Some of those qualities can be tied back to what I'd call Remedy's sense of charm. I liked Control's world and how it didn't take itself too seriously. I remember the sometimes off-beat conversations people would have in the background in Max Payne, and it was refreshing to hear those again in the paranormal-ish setting of Control. I like how the best way to grasp the Bureau world around Jesse was by actually collecting and viewing the various documents, videos (especially from Dr. Darling, the head researcher at the bureau) and listening to the weird "hotline" messages that explained terms and concepts like "objects of power," which the bureau shorted in documents to "OOPs" or how "altered world events" are known as "AWEs." Read those acronyms again if you didn't get them the first time. Also, those hotline messages come from either dead or missing or astrally woke people, and the game just sort of leaves it at that. Through it all, I enjoyed how Jesse would seem to verbalize the same thoughts I was having, which was mainly some version of, "WTF."

You can certainly mash through the main story missions like any other open-world game, but it's the various side-quests and the bits of lore you encounter during them that do a superior job of letting the spirit of the game take over. Some of them are much deeper than others and are just as freaky as they sound: In a mission entitled "Fridge Duty," Jesse encounters a bureau worker tasked with staring at a refrigerator 24/7 as a way to keep it from doing … something. Not to give too much away, but Jesse eventually finds out what it is and must use all of her powers to face the consequences. Another side mission involved an alternative mirror dimension, where every spoken word was backward, and the lone occupant was a mirror image of Jesse. A lot of these missions can be accessed in the endgame, by which time Jesse should be adequately powered enough to handle some of the stuff she'll find. Some of these missions (like the aforementioned flying anchor) can be discovered when you don't have the right ability quite yet to complete it.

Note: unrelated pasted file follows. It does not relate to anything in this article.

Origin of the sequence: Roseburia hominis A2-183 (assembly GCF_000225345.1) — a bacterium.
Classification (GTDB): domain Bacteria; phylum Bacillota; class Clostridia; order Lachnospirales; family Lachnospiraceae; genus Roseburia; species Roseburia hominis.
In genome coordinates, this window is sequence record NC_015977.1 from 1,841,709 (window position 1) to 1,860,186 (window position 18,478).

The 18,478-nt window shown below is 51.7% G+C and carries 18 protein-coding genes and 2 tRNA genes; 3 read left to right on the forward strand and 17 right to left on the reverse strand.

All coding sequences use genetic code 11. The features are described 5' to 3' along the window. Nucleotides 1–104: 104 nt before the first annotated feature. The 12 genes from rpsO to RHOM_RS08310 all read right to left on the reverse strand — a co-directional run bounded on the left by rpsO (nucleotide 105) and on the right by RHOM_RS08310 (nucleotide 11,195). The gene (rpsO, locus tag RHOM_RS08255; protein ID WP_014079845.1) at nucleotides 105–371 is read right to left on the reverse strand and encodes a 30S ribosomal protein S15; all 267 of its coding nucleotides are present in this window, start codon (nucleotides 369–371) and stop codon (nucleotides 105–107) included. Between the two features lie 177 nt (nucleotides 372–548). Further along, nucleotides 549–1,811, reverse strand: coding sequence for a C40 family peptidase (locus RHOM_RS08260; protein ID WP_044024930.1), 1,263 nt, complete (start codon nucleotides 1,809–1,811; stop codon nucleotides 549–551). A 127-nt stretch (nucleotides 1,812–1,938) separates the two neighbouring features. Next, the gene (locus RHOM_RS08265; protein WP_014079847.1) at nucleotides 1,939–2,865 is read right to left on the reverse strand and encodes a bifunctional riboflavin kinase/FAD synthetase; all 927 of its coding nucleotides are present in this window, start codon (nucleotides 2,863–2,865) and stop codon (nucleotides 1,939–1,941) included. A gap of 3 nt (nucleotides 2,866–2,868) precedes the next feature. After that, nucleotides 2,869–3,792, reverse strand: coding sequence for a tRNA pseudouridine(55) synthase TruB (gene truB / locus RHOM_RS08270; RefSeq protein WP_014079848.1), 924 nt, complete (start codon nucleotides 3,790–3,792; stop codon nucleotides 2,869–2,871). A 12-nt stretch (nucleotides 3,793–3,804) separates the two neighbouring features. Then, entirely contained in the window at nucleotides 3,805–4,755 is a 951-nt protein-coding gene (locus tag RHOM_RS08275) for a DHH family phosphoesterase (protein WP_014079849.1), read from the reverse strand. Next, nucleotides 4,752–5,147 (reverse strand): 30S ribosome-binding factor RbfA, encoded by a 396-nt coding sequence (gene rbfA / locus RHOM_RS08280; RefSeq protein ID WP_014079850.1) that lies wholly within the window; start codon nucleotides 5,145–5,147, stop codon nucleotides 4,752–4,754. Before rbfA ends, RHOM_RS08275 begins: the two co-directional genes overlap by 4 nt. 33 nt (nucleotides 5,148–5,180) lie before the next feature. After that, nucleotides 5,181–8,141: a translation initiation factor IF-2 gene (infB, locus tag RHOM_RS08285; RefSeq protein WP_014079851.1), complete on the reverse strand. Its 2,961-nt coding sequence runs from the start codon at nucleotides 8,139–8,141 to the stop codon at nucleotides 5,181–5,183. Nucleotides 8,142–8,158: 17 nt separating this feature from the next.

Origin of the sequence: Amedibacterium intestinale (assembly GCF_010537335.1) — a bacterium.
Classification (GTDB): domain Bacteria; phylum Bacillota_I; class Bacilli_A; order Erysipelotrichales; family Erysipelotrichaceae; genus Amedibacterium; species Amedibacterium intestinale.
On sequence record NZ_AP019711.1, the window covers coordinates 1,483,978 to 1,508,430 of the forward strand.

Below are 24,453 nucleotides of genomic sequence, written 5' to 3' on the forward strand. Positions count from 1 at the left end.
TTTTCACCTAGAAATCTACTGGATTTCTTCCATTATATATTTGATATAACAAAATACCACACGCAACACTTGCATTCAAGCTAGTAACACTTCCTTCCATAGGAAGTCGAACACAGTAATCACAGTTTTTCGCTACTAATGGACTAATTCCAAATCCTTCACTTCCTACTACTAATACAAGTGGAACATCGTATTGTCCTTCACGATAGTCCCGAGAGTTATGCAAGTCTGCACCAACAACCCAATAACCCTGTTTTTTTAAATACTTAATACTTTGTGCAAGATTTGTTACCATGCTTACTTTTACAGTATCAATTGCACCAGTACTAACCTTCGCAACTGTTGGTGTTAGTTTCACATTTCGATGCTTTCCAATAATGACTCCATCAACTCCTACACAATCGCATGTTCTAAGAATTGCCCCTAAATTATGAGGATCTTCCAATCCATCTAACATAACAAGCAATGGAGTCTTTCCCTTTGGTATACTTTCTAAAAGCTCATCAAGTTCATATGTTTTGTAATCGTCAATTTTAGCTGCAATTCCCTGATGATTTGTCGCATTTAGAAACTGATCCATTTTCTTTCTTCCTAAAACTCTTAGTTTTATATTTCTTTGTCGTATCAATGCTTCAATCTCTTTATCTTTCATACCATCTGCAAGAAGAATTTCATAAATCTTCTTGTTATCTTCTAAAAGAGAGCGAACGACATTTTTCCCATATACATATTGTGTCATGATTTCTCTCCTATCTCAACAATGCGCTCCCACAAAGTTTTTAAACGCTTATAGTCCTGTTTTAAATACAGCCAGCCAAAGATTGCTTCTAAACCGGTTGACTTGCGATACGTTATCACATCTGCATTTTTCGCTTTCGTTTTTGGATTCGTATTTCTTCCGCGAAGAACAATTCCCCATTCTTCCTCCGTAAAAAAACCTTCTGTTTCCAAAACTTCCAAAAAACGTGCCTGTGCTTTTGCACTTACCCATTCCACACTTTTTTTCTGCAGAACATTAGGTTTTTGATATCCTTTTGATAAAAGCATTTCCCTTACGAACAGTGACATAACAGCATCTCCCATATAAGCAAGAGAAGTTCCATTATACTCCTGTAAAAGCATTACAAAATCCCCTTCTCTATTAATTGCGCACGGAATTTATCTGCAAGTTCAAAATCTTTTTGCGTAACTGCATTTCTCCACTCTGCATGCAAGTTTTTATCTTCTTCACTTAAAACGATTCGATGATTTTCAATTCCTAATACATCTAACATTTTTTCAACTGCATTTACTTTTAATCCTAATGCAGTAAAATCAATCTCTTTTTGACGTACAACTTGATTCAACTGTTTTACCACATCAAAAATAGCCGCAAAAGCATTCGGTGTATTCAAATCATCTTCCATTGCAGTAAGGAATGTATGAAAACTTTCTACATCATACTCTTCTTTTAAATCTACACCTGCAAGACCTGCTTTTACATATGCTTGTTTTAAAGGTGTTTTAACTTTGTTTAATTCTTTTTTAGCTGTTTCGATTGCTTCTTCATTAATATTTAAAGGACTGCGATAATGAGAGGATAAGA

One thing that bugged me about Control's main story is that, through all the blissful confusion and attempts to piece it together, there was never really a moment when I felt, "Oh, THERE'S where we're going." I got the sense that as exquisite as Control's narrative world is, it's still being completed. It wouldn't surprise me if the intention is to keep players still slightly lost — few bows are tied in this game, even in the end — but some might believe there needs to be some kind of payoff after having their brain put in this game's juicer.

Another thing that might irritate some people is the map, but I appreciate that the game doesn't spoon-feed directions to you with floating arrows, animated dots or a GPS. You need to burn brain cells to read signs, remember paths you take and even need to understand which elevators take you where. But I'll admit, this was a hard lesson to learn in the early hours of the first playthrough, where I was trying to access a sector I haven't been to before and forgot that a character mentioned the "sector elevator" once in conversation and told me where it was — and the map doesn't really point it out. That's 20 minutes of running around I won't get back, but on the flip side, I did discover some new rooms.

I can't remember the last time I was willfully ready to risk getting a headache to play a game because I enjoyed the world and challenges so much. I've played through the main story twice, and I am still picking away at the side missions and running around the Oldest House to see if there's anything else worth finding. Staccato mass-combat issues and other burps aside, I'd recommend Control to anyone. Its world may be frightening and confusing, but it's also truly a sight to behold.

Score: 8.1/10